Posted: 15/05/2023 16:25 Salary: £33,511-£41,785 per annum Location: National Museum Of Scotland, Chambers Street Level: Curatorial
Deadline: 02/07/2023 23:59 Hours: 37 Benefits: Membership of Civil Service pension scheme. Job Type: Permanent
National Museums Scotland is one of the leading museum groups in Europe. With one of the largest and most diverse collections in the world, we are responsible for the acquisition, preservation and display of a substantial part of Scotland’s cultural, historic and national heritage.
Millions of local and international visitors enjoy our four museums each year, and we also introduce our collections to a much wider audience than can physically visit our museums through, touring exhibitions, loans, community engagement, digital programmes and research.
Over the last decade, we have invested over £120 million in our sites and have more than doubled our visitor numbers, with over 3 million people now visiting our four museums. Alongside this, we have continued to transform how we communicate and engage with our audiences. 2019 has seen the completion of our Masterplan for the National Museum of Scotland with the opening of three new galleries dedicated to Ancient Egypt, East Asia and the Art of Ceramics.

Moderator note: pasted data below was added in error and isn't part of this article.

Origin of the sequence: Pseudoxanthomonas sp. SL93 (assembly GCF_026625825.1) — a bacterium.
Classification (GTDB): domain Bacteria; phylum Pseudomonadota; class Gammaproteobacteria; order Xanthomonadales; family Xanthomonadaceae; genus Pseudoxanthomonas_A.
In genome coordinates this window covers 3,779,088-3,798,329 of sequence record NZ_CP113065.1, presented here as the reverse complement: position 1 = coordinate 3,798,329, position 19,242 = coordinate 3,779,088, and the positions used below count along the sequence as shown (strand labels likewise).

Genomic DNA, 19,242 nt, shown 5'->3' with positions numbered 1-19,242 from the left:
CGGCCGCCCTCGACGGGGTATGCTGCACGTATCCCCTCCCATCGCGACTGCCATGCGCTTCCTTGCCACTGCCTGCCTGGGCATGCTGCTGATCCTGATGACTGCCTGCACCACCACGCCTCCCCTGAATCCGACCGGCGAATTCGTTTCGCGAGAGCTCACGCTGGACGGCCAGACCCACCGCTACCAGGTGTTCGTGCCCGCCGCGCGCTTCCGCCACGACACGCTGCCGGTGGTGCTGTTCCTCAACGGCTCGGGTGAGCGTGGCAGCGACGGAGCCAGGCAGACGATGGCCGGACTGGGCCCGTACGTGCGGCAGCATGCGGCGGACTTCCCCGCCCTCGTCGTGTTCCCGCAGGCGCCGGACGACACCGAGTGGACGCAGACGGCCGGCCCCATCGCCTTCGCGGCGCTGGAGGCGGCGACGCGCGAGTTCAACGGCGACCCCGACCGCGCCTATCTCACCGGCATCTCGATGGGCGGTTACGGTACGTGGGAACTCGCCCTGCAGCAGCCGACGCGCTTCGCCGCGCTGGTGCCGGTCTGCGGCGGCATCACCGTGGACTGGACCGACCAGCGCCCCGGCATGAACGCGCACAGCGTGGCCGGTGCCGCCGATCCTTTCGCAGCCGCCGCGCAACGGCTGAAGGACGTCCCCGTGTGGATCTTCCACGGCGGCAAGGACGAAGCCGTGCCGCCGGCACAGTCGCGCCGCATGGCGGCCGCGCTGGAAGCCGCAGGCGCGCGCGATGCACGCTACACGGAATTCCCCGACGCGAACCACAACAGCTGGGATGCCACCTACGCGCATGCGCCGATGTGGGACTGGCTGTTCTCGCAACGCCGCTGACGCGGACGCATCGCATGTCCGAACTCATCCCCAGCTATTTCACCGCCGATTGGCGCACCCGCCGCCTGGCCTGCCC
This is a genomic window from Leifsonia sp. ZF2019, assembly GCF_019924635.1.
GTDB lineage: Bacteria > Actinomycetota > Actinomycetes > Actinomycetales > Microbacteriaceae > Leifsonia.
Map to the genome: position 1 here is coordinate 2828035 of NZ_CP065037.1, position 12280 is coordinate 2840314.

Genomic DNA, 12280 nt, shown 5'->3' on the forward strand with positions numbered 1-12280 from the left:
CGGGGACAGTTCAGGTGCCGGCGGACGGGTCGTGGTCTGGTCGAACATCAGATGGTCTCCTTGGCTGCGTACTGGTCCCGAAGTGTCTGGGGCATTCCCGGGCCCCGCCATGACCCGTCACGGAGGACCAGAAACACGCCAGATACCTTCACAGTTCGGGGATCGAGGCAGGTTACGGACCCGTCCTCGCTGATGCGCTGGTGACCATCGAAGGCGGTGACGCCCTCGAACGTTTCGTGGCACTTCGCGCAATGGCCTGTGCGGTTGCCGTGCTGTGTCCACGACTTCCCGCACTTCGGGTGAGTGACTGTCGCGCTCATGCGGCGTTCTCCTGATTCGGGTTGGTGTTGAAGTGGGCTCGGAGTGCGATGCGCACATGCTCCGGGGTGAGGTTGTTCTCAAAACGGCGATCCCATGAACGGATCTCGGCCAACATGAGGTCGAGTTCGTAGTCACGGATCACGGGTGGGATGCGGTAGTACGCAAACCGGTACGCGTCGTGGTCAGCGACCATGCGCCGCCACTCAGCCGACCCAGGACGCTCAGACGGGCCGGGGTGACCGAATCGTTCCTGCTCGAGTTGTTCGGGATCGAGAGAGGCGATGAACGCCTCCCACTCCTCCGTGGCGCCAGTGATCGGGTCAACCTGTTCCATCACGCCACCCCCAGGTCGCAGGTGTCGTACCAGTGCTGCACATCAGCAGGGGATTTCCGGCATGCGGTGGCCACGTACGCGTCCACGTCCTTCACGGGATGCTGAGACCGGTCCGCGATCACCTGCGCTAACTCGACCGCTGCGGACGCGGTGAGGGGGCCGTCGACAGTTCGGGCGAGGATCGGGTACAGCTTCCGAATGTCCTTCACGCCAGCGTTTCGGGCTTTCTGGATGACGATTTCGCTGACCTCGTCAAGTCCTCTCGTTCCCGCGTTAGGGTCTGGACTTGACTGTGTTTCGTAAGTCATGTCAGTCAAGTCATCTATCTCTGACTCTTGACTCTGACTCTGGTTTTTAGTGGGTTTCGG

The Americas collections within the Department of Global Arts, Cultures and Design (GACD) at National Museums Scotland (NMS) include approximately 7,700 cultural belongings from South, Central, and North America, most of which were originally collected as archaeological, anthropological or art objects. The Americas collections are on display in the Living Lands, Patterns of Life and Artistic Legacies galleries.
Some of the collections are connected to early voyages of British colonial exploration (e.g. Captain James Cook (1776-1779), Sir William Parry (1790–1855), Frederick Beechey (1796–1856), and Dr John Rae (1813–1893)). Early museum policy also established international links that yielded significant collections including those by Hudson’s Bay Company factors in Canada from Arctic and Subarctic peoples in the late 1850s. In the nineteenth and early twentieth century, archaeologists and private collectors contributed to the collections from South America, which are particularly strong in Peruvian textiles, as well as Chimu, Moche and Nasca pottery. Material was also transferred from the Wellcome Historical Medical Museum. Since the 1970s contemporary material from North America has been collected with a focus on jewellery from the Southwestern United States and contemporary art from the Northwest Coast.